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I'm given $\Psi(x,t)$ as a proposal for a wave function. $\Psi(x,t)=\int_{1}^{1+\Delta k} e^{i(kx-wt)} k^2 dk$

Now I try to compute $\Psi^*(x,t)\Psi(x,t)$ wich is the product

$(\int_{1}^{1+\Delta k} e^{-i(kx-wt)} k^2 dk) (\int_{1}^{1+\Delta k} e^{i(kx-wt)}k^2 dk)$

In wich way should I transform this to a double integral? Taking into account that $w=w(|k|)$

Thanks for your time.

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There is no comment about $\Delta k$ so I assumed is a real number because $k$ is. –  Jorge Sep 25 '11 at 12:48
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This is a product of Fourier integrals, so you can obtain its Fourier transform as the convolution of the two Fourier transforms. –  joriki Sep 25 '11 at 13:01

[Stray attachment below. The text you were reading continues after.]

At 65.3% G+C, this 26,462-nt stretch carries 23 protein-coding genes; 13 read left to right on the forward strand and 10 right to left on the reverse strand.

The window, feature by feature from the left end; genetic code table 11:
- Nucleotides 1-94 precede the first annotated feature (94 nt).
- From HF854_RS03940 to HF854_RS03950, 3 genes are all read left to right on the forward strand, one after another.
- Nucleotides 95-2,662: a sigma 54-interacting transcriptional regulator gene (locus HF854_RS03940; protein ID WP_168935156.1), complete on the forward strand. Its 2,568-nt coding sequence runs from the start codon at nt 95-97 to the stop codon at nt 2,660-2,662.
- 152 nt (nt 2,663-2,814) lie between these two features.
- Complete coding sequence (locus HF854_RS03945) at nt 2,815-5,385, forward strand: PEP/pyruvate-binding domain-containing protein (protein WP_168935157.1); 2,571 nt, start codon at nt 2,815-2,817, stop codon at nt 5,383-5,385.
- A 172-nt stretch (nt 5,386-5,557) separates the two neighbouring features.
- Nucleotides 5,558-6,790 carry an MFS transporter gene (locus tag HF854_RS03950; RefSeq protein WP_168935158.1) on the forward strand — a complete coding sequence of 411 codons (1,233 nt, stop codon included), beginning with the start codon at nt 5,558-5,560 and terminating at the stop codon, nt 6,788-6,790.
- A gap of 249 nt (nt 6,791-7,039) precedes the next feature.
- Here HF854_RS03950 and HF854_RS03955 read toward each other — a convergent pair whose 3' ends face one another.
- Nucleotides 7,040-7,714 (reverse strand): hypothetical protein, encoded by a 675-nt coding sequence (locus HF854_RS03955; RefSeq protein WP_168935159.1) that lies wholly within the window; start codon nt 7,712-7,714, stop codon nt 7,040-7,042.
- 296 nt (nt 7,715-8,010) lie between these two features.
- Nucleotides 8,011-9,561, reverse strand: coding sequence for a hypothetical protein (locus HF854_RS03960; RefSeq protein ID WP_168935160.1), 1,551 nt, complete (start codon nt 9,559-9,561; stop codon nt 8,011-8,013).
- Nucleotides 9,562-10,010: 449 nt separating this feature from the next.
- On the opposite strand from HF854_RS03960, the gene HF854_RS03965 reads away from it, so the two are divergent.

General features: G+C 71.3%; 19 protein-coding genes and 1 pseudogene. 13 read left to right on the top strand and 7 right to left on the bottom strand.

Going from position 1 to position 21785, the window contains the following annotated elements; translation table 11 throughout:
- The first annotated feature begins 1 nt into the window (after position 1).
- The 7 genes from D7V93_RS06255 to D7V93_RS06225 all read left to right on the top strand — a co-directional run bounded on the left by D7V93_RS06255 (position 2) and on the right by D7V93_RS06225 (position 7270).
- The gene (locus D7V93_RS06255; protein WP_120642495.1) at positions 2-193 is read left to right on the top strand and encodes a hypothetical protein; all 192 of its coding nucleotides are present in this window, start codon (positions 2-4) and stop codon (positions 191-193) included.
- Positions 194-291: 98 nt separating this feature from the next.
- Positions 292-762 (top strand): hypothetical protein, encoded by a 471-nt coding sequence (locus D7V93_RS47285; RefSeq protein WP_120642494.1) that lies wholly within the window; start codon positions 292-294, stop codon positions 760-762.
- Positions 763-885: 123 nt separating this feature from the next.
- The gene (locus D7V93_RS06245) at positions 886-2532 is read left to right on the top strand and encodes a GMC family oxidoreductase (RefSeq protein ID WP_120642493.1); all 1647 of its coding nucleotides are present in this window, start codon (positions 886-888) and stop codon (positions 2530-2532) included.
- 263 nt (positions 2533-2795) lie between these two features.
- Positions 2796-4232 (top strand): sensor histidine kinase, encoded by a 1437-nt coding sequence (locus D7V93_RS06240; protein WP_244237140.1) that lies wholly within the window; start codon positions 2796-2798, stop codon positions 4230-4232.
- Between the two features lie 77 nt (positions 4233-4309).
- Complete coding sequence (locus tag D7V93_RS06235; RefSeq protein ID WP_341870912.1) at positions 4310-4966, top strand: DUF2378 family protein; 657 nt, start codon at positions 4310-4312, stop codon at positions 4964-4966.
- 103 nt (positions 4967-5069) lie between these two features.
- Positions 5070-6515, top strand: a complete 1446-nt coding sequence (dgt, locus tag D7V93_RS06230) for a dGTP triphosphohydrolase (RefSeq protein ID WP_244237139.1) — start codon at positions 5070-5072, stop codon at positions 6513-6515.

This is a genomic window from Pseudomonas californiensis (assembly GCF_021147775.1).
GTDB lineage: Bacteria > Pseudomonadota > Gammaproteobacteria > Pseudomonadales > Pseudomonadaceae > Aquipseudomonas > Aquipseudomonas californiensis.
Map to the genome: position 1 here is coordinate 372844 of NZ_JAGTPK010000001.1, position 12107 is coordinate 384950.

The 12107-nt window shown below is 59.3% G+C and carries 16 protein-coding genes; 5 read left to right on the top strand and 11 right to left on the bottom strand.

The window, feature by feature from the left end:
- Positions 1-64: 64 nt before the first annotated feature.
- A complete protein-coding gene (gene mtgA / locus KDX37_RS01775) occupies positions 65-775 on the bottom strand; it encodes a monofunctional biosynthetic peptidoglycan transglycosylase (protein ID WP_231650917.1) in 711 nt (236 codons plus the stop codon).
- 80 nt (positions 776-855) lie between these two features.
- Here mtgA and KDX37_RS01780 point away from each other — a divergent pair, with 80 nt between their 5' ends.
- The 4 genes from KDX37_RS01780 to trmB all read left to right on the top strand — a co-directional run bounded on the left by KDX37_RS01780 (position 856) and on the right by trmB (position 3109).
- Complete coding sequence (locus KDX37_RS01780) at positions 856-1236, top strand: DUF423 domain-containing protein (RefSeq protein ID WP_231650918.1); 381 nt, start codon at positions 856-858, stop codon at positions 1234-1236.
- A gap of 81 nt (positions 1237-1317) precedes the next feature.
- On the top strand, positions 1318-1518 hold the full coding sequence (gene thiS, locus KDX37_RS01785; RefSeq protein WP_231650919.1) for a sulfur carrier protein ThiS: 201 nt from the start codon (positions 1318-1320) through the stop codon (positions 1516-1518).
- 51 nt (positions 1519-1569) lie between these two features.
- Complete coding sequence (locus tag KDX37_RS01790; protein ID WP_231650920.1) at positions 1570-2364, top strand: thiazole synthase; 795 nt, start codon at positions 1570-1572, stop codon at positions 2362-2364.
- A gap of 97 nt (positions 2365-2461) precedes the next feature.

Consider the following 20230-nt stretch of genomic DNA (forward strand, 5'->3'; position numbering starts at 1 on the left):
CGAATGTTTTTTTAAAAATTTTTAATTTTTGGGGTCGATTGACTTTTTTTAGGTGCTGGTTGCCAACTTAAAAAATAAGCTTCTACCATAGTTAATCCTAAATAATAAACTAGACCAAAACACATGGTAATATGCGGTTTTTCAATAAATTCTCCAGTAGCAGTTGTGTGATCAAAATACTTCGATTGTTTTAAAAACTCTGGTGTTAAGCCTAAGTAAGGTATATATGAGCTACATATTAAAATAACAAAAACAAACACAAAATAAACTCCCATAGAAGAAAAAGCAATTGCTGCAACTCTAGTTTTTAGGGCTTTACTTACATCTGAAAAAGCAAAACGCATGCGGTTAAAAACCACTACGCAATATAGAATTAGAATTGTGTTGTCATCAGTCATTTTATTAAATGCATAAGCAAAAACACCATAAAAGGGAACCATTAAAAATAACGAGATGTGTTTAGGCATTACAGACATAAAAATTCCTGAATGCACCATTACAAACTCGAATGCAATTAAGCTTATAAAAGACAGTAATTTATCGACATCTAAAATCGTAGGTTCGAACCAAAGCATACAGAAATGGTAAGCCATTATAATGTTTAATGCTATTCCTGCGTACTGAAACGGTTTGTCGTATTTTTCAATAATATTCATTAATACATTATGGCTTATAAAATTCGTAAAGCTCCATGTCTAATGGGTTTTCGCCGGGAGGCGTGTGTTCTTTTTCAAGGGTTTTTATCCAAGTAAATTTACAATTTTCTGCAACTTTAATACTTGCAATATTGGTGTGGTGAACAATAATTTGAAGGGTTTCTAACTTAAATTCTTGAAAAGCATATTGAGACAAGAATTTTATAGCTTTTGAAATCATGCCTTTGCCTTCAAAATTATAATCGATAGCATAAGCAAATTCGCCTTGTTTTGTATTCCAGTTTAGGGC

In Fourier Transforms, as far as I know, the range of integration is $\mathbb{R}$ not just $(1,1+\Delta k)$ –  Jorge Sep 25 '11 at 13:04
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1 Answer 1

It is easier to solve the one dimensional integral, and then to perform the multiplication:

$\int_1^{1+\Delta} e^{ikx-i\omega t} k^2 dk = - e^{-i\omega t} \frac{\partial}{\partial x^2}( \int_1^{1+\Delta} e^{ikx} dk) = - \Delta e^{-i\omega t} \frac{\partial}{\partial x^2}\left ( e^{[i(1+\Delta/2)x]} \frac{sin(\frac{\Delta x}{2})}{\frac{\Delta x}{2}}\right) $

All is left is to perform the differentiationwith respect to x.

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Thank you very much, nice idea! –  Jorge Sep 25 '11 at 15:13
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